Friday, July 31, 2009

July 15-26, 2009: North Queensland

Our friends Mike and Jo grew up around Townsville, and recently we had the pleasure of following them to north Queensland for ten days of an entirely different kind of winter. You probably won't be shocked to hear that Townsville's restaurants don't offer much to rival Melbourne's dining scene, particularly for the vegetarian eater. Nevertheless, we shared a few memorable meals between walking, swimming and marvelling at the sunshine.

We first got a sense of the local cuisine via the town's op-shops...

Click on that photo to see just how many people have tossed out their microwave cookery books! You heard it here first, folks - microwaves are OUT. If you looked closely at the photo above, you might have noticed another curious title...

If it's not quite vegetarian, then it's not quite what we're after.

We next moved on to the supermarkets. Here we learned that iced tea is a 'lifestyle drink'. We indulged in a few of these (and more than a few falafel wraps) as we toured Townsville's food courts. Mike, meanwhile, exhibited an unusually high tolerance for milk by slamming milkshakes and iced coffees at every opportunity.

Between beverages, Mike also took us to a few nice cafes. Cbar, for example, had pretty views and a nice breakfast menu.

The standout dish, though, was the one of their specials - mushrooms and garlic fried in butter, served with sourdough toast, baby spinach leaves and green onions.

Masala Indian restaurant is expensive, with even the vegetarian curries costing $18 each, but it was worth it. This palak paneer was one of the tastiest I've eaten anywhere.

Julliette's is popular by both day and night. There's coffee and milkshakes, and no end of croissants and other baked treats in their display cabinet. Most popular of all, though, there's...

... gelati!

For more iced magic we also stopped by the Frosty Mango, located 70km north of Townsville, after a walk and a swim at Paluma. Jo advised us that their mango icecream is the only thing worth buying, though they also offer plenty more icecream, snacks and interesting tropical fruit.

The main event of our holiday was a wander alond the northern end of the Thorsborne Trail on Hinchinbrook Island. I'm not really one for hiking and camping, birdwatching and going without showers, but it was probably worth it for this...

... and this, ...


... and this little guy...

... though I was a little crabby myself by the time we got to this...

We camped here, amongst the trees...

... and collected water from a nearby creek.

Breakfast was muesli, powdered milk and grainy coffee.

For the rest of the day there was lentil soup or sludgy beans slopped into tortillas, packet-mix pasta, 2-minute noodles, and endless trail mix.

After dinner we played cards...

... and treated ourselves to steamed processed puddings by candlelight. They were horrid. But you know what? Everything else tasted terrific. Somehow, almost anything bursts with flavour and nourishment when you're sweaty, achy, itching with bug bites and camping.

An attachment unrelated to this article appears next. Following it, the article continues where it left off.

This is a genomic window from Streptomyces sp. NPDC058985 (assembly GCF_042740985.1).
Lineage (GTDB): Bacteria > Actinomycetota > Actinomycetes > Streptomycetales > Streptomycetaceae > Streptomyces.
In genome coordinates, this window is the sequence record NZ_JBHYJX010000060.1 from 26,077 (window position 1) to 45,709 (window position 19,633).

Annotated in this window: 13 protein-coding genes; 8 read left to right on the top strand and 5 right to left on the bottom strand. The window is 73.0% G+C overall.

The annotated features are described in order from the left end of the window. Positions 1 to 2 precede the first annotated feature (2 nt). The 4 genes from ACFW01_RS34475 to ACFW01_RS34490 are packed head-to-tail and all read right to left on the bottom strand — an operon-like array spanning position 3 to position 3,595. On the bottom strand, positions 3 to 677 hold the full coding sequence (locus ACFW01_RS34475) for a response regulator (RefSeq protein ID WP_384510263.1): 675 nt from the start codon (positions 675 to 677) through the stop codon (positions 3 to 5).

Eventually we made it back to the relative civilisation of Townsville and appreciated the availability of frypans and ovens all the more. Mike created an inspired breakfast of crumpets cooked in the style of French toast - incredible! I revived some comatose strawberries with a little icing sugar and dressed a banana in maple syrup to accompany them. We slathered the lot with some lovely yoghurt from the local Mungalli Creek Dairy.

When Mike invited a couple of old friends over for dinner, he and I teamed up to produce non-sausage rolls and Stephanie Alexander's potato gratin, while Jo showed us how Brussels sprouts are done (hint: with a lot of butter!). We followed it up with mandarin maple pudding and cream whipped with vanilla and more maple syrup. Probably the greatest meal of the holiday was served on our last night, when Mike's uncle turned out an Indian feast. There was a dizzying array of dishes, with mushrooms and legumes, bread and biryani, condiments and vegetables, including a gorgeous bowl of fried spiced potatoes.

North Queensland's no haute cuisine hotspot; nevertheless our visit will probably sustain us through the winter that Melbourne's dishing out.


  1. I'd be with you in appreciating a warm bed and a fully equipped kitchen but the walk looks beautiful - and I wish I could get a look at that not quite veg cookbook - I have a richard cawley cookbook that has great recipes

  2. The photos look amazing, well worth the hike. What I would do for a little sunshine and some warmer weather right now. Love the french crumpet idea, might have to steal that for myself!

  3. I've always enjoyed the other exotic-fruit-flavours from the Frosty Mango (to go with my obligatory mango icecream, in a multi-scoop affair) - especially the ones you don't tend to get elsewhere (Black Sapote comes to mind). Mango sorbet is equally important...especially to take home.

    It's the one stop we'd incessantly nag for half the trip (each way) to Townsville for Christmas.

  4. Johanna, the book seemed to include some chicken, turkey and fish amongst the vego recipes. I think there were some dips which might have caught your eye!

    Maria, you should definitely try it - you can probably imagine how well a spongey crumpet soaks up the batter. :-)

    Hi SD! Funny you should mention Black Sapote - this was the first time I'd ever seen the fruit and I bought one to try later. The dark chocolatey flesh was quite stunning though I found the flavour a little bland. A market stall holder mentioned that they're great in smoothies and I reckon they would be. I had a basil and lime sorbet at the Frosty Mango, which was good but not quite great.